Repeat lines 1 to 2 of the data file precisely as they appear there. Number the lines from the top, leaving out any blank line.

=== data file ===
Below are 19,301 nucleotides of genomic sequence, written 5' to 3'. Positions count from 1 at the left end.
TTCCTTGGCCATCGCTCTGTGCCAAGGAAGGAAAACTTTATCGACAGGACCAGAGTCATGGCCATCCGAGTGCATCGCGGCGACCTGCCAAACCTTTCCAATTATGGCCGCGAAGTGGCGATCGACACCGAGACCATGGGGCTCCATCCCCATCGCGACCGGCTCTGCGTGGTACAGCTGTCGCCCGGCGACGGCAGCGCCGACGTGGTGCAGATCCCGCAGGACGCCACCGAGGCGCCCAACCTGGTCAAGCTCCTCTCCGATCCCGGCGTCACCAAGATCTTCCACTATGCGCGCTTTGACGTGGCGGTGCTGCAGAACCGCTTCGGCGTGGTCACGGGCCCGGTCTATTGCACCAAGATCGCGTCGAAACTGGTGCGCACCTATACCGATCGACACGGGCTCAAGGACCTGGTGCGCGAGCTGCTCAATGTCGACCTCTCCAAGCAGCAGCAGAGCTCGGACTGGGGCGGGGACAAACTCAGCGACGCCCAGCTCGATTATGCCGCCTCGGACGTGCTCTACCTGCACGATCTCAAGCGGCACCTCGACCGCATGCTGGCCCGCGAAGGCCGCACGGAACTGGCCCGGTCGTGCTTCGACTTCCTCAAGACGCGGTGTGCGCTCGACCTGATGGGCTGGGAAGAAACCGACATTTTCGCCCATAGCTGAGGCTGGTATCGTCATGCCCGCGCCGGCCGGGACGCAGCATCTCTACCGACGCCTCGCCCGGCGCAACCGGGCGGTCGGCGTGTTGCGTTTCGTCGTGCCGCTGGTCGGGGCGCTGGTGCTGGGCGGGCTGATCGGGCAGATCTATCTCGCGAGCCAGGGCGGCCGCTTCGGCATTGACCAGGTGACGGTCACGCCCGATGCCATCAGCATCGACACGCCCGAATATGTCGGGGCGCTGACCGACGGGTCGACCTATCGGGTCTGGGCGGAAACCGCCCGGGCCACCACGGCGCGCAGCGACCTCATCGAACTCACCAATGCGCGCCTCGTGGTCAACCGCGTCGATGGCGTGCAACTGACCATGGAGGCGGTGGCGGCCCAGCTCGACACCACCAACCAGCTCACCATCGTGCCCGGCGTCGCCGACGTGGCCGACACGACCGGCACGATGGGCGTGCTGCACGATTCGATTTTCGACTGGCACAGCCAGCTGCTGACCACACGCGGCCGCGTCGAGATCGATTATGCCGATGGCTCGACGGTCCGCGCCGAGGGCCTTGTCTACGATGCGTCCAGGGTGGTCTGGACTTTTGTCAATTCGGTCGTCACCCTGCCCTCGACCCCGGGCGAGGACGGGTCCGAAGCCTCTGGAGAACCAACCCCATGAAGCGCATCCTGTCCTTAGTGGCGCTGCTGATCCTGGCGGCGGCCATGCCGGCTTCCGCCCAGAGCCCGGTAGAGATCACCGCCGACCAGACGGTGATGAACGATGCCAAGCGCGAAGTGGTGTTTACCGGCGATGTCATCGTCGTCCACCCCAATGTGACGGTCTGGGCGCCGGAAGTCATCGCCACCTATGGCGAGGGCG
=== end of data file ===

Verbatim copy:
Below are 19,301 nucleotides of genomic sequence, written 5' to 3'. Positions count from 1 at the left end.
TTCCTTGGCCATCGCTCTGTGCCAAGGAAGGAAAACTTTATCGACAGGACCAGAGTCATGGCCATCCGAGTGCATCGCGGCGACCTGCCAAACCTTTCCAATTATGGCCGCGAAGTGGCGATCGACACCGAGACCATGGGGCTCCATCCCCATCGCGACCGGCTCTGCGTGGTACAGCTGTCGCCCGGCGACGGCAGCGCCGACGTGGTGCAGATCCCGCAGGACGCCACCGAGGCGCCCAACCTGGTCAAGCTCCTCTCCGATCCCGGCGTCACCAAGATCTTCCACTATGCGCGCTTTGACGTGGCGGTGCTGCAGAACCGCTTCGGCGTGGTCACGGGCCCGGTCTATTGCACCAAGATCGCGTCGAAACTGGTGCGCACCTATACCGATCGACACGGGCTCAAGGACCTGGTGCGCGAGCTGCTCAATGTCGACCTCTCCAAGCAGCAGCAGAGCTCGGACTGGGGCGGGGACAAACTCAGCGACGCCCAGCTCGATTATGCCGCCTCGGACGTGCTCTACCTGCACGATCTCAAGCGGCACCTCGACCGCATGCTGGCCCGCGAAGGCCGCACGGAACTGGCCCGGTCGTGCTTCGACTTCCTCAAGACGCGGTGTGCGCTCGACCTGATGGGCTGGGAAGAAACCGACATTTTCGCCCATAGCTGAGGCTGGTATCGTCATGCCCGCGCCGGCCGGGACGCAGCATCTCTACCGACGCCTCGCCCGGCGCAACCGGGCGGTCGGCGTGTTGCGTTTCGTCGTGCCGCTGGTCGGGGCGCTGGTGCTGGGCGGGCTGATCGGGCAGATCTATCTCGCGAGCCAGGGCGGCCGCTTCGGCATTGACCAGGTGACGGTCACGCCCGATGCCATCAGCATCGACACGCCCGAATATGTCGGGGCGCTGACCGACGGGTCGACCTATCGGGTCTGGGCGGAAACCGCCCGGGCCACCACGGCGCGCAGCGACCTCATCGAACTCACCAATGCGCGCCTCGTGGTCAACCGCGTCGATGGCGTGCAACTGACCATGGAGGCGGTGGCGGCCCAGCTCGACACCACCAACCAGCTCACCATCGTGCCCGGCGTCGCCGACGTGGCCGACACGACCGGCACGATGGGCGTGCTGCACGATTCGATTTTCGACTGGCACAGCCAGCTGCTGACCACACGCGGCCGCGTCGAGATCGATTATGCCGATGGCTCGACGGTCCGCGCCGAGGGCCTTGTCTACGATGCGTCCAGGGTGGTCTGGACTTTTGTCAATTCGGTCGTCACCCTGCCCTCGACCCCGGGCGAGGACGGGTCCGAAGCCTCTGGAGAACCAACCCCATGAAGCGCATCCTGTCCTTAGTGGCGCTGCTGATCCTGGCGGCGGCCATGCCGGCTTCCGCCCAGAGCCCGGTAGAGATCACCGCCGACCAGACGGTGATGAACGATGCCAAGCGCGAAGTGGTGTTTACCGGCGATGTCATCGTCGTCCACCCCAATGTGACGGTCTGGGCGCCGGAAGTCATCGCCACCTATGGCGAGGGCG